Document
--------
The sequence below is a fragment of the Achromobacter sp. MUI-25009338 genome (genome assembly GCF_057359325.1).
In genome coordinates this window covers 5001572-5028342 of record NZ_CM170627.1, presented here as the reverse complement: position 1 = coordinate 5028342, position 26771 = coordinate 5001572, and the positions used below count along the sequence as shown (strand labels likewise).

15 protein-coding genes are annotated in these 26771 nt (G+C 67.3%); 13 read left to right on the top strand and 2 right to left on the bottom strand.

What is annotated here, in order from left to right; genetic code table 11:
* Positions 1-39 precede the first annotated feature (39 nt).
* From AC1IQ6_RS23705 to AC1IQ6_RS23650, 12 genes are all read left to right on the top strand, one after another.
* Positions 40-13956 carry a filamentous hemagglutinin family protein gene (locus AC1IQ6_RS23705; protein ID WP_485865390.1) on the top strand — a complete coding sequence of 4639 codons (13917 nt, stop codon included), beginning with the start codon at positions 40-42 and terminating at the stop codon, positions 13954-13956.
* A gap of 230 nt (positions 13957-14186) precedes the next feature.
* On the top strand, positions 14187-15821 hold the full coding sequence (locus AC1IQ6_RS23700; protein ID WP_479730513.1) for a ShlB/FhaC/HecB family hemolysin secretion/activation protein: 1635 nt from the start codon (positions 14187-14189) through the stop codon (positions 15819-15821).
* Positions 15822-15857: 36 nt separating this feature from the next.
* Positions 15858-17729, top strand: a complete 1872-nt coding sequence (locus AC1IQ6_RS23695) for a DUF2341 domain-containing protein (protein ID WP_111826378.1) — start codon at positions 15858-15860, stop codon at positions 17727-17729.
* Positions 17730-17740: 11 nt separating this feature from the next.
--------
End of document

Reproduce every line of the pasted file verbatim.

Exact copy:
The sequence below is a fragment of the Achromobacter sp. MUI-25009338 genome (genome assembly GCF_057359325.1).
In genome coordinates this window covers 5001572-5028342 of record NZ_CM170627.1, presented here as the reverse complement: position 1 = coordinate 5028342, position 26771 = coordinate 5001572, and the positions used below count along the sequence as shown (strand labels likewise).

15 protein-coding genes are annotated in these 26771 nt (G+C 67.3%); 13 read left to right on the top strand and 2 right to left on the bottom strand.

What is annotated here, in order from left to right; genetic code table 11:
* Positions 1-39 precede the first annotated feature (39 nt).
* From AC1IQ6_RS23705 to AC1IQ6_RS23650, 12 genes are all read left to right on the top strand, one after another.
* Positions 40-13956 carry a filamentous hemagglutinin family protein gene (locus AC1IQ6_RS23705; protein ID WP_485865390.1) on the top strand — a complete coding sequence of 4639 codons (13917 nt, stop codon included), beginning with the start codon at positions 40-42 and terminating at the stop codon, positions 13954-13956.
* A gap of 230 nt (positions 13957-14186) precedes the next feature.
* On the top strand, positions 14187-15821 hold the full coding sequence (locus AC1IQ6_RS23700; protein ID WP_479730513.1) for a ShlB/FhaC/HecB family hemolysin secretion/activation protein: 1635 nt from the start codon (positions 14187-14189) through the stop codon (positions 15819-15821).
* Positions 15822-15857: 36 nt separating this feature from the next.
* Positions 15858-17729, top strand: a complete 1872-nt coding sequence (locus AC1IQ6_RS23695) for a DUF2341 domain-containing protein (protein ID WP_111826378.1) — start codon at positions 15858-15860, stop codon at positions 17727-17729.
* Positions 17730-17740: 11 nt separating this feature from the next.